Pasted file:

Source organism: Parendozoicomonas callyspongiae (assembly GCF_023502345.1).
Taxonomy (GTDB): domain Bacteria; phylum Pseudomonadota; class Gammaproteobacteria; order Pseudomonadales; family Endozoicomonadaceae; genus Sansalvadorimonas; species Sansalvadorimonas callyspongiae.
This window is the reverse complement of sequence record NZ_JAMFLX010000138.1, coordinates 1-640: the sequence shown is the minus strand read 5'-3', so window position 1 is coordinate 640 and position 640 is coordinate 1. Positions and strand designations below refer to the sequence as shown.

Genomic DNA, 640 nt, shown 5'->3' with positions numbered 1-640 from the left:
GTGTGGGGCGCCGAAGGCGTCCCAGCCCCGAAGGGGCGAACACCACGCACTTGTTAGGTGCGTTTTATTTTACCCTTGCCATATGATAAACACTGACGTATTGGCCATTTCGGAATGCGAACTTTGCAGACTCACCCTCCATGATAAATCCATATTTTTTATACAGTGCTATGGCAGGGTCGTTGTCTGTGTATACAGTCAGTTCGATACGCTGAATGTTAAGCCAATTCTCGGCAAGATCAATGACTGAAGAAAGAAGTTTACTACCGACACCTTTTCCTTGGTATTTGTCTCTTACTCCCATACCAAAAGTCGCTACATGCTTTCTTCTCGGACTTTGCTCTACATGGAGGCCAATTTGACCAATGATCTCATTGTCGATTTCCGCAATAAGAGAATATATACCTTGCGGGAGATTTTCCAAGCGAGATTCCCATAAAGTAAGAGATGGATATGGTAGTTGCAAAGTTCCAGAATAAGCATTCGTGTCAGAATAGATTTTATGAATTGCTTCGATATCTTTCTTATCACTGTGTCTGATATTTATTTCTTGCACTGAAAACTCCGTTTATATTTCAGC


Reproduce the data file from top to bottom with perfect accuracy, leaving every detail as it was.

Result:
Source organism: Parendozoicomonas callyspongiae (assembly GCF_023502345.1).
Taxonomy (GTDB): domain Bacteria; phylum Pseudomonadota; class Gammaproteobacteria; order Pseudomonadales; family Endozoicomonadaceae; genus Sansalvadorimonas; species Sansalvadorimonas callyspongiae.
This window is the reverse complement of sequence record NZ_JAMFLX010000138.1, coordinates 1-640: the sequence shown is the minus strand read 5'-3', so window position 1 is coordinate 640 and position 640 is coordinate 1. Positions and strand designations below refer to the sequence as shown.

Genomic DNA, 640 nt, shown 5'->3' with positions numbered 1-640 from the left:
GTGTGGGGCGCCGAAGGCGTCCCAGCCCCGAAGGGGCGAACACCACGCACTTGTTAGGTGCGTTTTATTTTACCCTTGCCATATGATAAACACTGACGTATTGGCCATTTCGGAATGCGAACTTTGCAGACTCACCCTCCATGATAAATCCATATTTTTTATACAGTGCTATGGCAGGGTCGTTGTCTGTGTATACAGTCAGTTCGATACGCTGAATGTTAAGCCAATTCTCGGCAAGATCAATGACTGAAGAAAGAAGTTTACTACCGACACCTTTTCCTTGGTATTTGTCTCTTACTCCCATACCAAAAGTCGCTACATGCTTTCTTCTCGGACTTTGCTCTACATGGAGGCCAATTTGACCAATGATCTCATTGTCGATTTCCGCAATAAGAGAATATATACCTTGCGGGAGATTTTCCAAGCGAGATTCCCATAAAGTAAGAGATGGATATGGTAGTTGCAAAGTTCCAGAATAAGCATTCGTGTCAGAATAGATTTTATGAATTGCTTCGATATCTTTCTTATCACTGTGTCTGATATTTATTTCTTGCACTGAAAACTCCGTTTATATTTCAGC